We’re always told Christmas is meant to be the most wonderful time of the year – but that simply isn’t true for so many people, and I include myself in that group. I am lucky to have a close and loving family, but I lost my dad on New Year’s Eve, 2019 and it still feels very difficult. I miss him terribly, especially at Christmas.
My dad was diagnosed with lung cancer in October 2019. One of the first questions he asked the respiratory oncologist was if he’d get to see his first great-grandchild – due the following February; the consultant said they would do all they could to ensure he did. We dearly hoped he’d make it, but he didn’t, and it broke my heart. Dad had a routine appointment with the practice nurse at his GP surgery and she suggested he have a flu jab. Dad had never had flu in his life, and he had never had a flu jab, so this was his first one. A few days later, he collapsed due to a reaction to the flu jab and ended up in hospital. He had IV antibiotics and was discharged a few days later. He couldn’t wait to get out! However, he collapsed again, and was once more rushed into hospital, onto the men’s respiratory ward. This was at the beginning of December and he never left. He died on New Year’s Eve, with just me at his bedside. It was, without a doubt, the most heart-breaking time of my life (but one that I would not hesitate to do again), to see a parent you love die in front of your eyes, for them to take their last breath with you in their presence. I don’t think anyone who hasn’t been through it would understand. When my dad’s breathing stopped, I called out to him, ‘Dad, Dad’, and he started breathing again, then a few seconds later, his breathing stopped again. Once again, I said ‘Dad, Dad’, and he started breathing again, but I suddenly realised it was time for him to go, and for me to let him go. I kissed him on the forehead, told him I loved him and not to worry, the family would all look after each other. I felt as though my heart had been physically ripped out of my chest and what was left was a gaping wound.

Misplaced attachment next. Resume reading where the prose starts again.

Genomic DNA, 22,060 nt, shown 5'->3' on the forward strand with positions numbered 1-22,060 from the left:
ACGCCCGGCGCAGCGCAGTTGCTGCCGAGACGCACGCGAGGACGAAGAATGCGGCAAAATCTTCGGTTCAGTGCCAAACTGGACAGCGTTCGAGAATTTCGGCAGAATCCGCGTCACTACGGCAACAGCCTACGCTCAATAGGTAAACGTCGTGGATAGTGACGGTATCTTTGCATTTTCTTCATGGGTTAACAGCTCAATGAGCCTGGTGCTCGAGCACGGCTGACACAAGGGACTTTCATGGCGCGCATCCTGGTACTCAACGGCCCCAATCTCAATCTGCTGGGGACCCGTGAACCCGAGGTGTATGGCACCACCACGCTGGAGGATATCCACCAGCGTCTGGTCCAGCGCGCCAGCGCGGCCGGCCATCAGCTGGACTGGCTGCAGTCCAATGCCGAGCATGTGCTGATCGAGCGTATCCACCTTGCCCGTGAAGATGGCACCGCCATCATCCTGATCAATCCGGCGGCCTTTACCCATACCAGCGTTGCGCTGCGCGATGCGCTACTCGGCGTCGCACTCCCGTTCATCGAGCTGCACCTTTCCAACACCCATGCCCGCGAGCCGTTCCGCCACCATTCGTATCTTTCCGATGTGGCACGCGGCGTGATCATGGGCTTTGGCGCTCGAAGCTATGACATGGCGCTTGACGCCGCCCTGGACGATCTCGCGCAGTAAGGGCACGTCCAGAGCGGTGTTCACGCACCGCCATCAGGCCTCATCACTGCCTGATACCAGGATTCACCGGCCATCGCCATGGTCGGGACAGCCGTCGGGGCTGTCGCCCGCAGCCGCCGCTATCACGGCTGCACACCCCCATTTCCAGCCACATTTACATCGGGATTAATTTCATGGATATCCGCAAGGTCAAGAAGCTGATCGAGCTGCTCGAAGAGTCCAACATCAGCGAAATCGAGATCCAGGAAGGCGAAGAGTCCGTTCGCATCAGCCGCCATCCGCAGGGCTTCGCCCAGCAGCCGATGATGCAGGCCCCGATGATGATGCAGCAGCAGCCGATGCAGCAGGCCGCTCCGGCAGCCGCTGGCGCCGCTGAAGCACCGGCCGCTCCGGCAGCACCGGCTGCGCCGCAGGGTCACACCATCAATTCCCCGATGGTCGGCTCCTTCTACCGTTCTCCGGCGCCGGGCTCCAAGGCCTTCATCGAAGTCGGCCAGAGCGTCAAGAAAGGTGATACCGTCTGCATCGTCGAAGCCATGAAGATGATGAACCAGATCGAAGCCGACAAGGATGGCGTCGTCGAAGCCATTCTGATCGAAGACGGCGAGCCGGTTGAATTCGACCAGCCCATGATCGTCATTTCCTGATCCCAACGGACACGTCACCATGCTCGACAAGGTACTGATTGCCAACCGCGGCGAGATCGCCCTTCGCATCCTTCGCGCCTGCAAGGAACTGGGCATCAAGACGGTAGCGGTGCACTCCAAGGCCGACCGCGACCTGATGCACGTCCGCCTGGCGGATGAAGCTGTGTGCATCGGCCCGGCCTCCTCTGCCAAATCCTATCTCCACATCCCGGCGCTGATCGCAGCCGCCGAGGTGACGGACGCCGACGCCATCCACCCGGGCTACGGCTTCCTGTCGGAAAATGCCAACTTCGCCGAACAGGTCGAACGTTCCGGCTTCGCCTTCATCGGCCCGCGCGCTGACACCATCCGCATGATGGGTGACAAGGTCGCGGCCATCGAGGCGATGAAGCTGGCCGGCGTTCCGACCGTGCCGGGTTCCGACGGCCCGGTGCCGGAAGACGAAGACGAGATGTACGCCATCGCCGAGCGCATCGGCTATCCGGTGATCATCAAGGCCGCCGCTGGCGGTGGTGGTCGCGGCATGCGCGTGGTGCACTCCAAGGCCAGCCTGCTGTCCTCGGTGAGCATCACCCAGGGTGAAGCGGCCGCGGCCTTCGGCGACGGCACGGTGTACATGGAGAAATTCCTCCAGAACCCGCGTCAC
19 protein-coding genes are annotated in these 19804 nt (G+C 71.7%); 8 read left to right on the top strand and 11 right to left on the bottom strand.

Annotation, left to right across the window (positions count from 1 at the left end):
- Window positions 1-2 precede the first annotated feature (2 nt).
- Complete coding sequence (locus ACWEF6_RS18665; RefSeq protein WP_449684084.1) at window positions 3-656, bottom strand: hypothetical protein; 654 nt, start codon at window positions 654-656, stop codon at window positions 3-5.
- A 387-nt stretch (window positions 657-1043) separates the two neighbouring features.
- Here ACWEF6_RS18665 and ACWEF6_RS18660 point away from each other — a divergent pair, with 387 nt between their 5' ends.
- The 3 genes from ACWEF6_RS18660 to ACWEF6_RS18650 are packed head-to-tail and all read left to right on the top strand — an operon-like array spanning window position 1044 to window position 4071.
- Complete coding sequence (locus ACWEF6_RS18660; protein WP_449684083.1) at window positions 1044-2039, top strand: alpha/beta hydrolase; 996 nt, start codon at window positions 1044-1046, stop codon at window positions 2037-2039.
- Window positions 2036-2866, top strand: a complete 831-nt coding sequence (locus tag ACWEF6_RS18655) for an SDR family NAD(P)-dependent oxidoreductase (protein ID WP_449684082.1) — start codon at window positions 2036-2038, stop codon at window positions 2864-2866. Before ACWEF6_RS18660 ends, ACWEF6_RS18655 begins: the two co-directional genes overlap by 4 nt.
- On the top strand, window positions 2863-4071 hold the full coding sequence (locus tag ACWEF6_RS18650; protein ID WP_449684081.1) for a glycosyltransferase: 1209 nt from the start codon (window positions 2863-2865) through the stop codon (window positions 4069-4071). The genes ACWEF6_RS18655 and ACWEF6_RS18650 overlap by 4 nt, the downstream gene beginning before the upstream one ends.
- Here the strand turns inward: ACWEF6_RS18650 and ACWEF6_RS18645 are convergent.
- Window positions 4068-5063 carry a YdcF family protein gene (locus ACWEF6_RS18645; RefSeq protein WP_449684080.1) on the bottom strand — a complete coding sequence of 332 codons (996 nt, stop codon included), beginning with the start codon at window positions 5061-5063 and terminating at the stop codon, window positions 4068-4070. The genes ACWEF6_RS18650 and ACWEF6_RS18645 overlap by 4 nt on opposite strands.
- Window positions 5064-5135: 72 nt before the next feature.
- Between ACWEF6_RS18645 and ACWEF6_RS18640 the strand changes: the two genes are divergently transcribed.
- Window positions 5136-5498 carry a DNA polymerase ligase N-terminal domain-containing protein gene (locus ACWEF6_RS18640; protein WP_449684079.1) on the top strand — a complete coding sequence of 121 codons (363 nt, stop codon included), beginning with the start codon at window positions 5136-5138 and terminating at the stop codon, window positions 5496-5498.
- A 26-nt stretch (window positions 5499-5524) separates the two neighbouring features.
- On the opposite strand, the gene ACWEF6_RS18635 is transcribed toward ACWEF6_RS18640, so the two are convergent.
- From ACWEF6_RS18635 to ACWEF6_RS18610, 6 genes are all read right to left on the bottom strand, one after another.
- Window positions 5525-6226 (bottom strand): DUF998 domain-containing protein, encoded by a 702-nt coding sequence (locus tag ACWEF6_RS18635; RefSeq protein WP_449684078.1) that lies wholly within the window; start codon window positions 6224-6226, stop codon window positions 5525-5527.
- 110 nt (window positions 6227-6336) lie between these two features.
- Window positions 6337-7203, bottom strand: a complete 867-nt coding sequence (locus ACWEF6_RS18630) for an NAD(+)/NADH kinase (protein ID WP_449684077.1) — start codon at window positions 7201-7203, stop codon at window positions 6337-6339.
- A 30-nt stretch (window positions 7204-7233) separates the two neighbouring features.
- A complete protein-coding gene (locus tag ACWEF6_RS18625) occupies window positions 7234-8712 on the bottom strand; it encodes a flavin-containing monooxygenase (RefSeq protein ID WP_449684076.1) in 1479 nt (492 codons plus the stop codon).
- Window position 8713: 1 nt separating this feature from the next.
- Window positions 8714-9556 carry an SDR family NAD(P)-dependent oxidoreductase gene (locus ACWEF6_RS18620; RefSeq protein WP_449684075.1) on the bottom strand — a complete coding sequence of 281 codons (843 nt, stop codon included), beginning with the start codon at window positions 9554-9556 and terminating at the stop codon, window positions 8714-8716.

Five weeks later, Jessica, his great-granddaughter was born, with me still grief-stricken. My daughter-in-law, Anzhelika, is Ukrainian and she had no family whatsoever in the UK at the time of Jessica’s birth, so I moved in with her and my son for a few days after she left hospital to help take care of them. I slept with Jessica so that Anzhelika could get some rest. I would get up in the middle of the night to feed her, and I would talk to her and tell her how much I missed my dad, my eyes streaming tears, and her eyes would fix on mine, and this calmed me. Holding her warm little body next to mine, my heart ached for Dad and the fact he never got to meet her. Spending time with Jessica helped heal me after his death, and she still has this effect over three years later. She has brought such joy back into my heart, even though there isn’t a day that passes when I don’t think about my dad.
I want to share this story because while Christmas is portrayed as a happy time, it isn’t that way for everyone – it can be a tough time too. Christmas can bring back memories of Christmases past. I remember the happy Christmases spent as a child with my parents. Since Dad’s passing, whenever I hear any of his favourite songs on the radio, I can’t stop the tears streaming down my face. Dad always came to us for Christmas, and we loved his dry sense of humour. It’s tough not having him there to join the celebrations now. Each year gets a little easier, but when I look at Jessie growing up, I see my dad in her features and in her character, and this makes me smile – I know that my heart will mend; it will just take a little more time.
If, like me, you spend Christmas without a loved one, then my heart goes out to you. Over time, I hope that Christmas (and other special occasions that bring families together) can take on new meaning, as a way to honour those we have lost and celebrate the happiness we shared with them. I am lucky to have Jessie to help me do that.
Please remember to look after yourself, and to go easy on yourself if you find it a struggle during these times. Remember that there is no right way to celebrate Christmas and other family occasions. If you are not prepared to celebrate, remember that it’s perfectly okay not to.
However you decide to mark Christmas or any other family occasion, I wish each and every one of you a happy, healthy and relaxing time.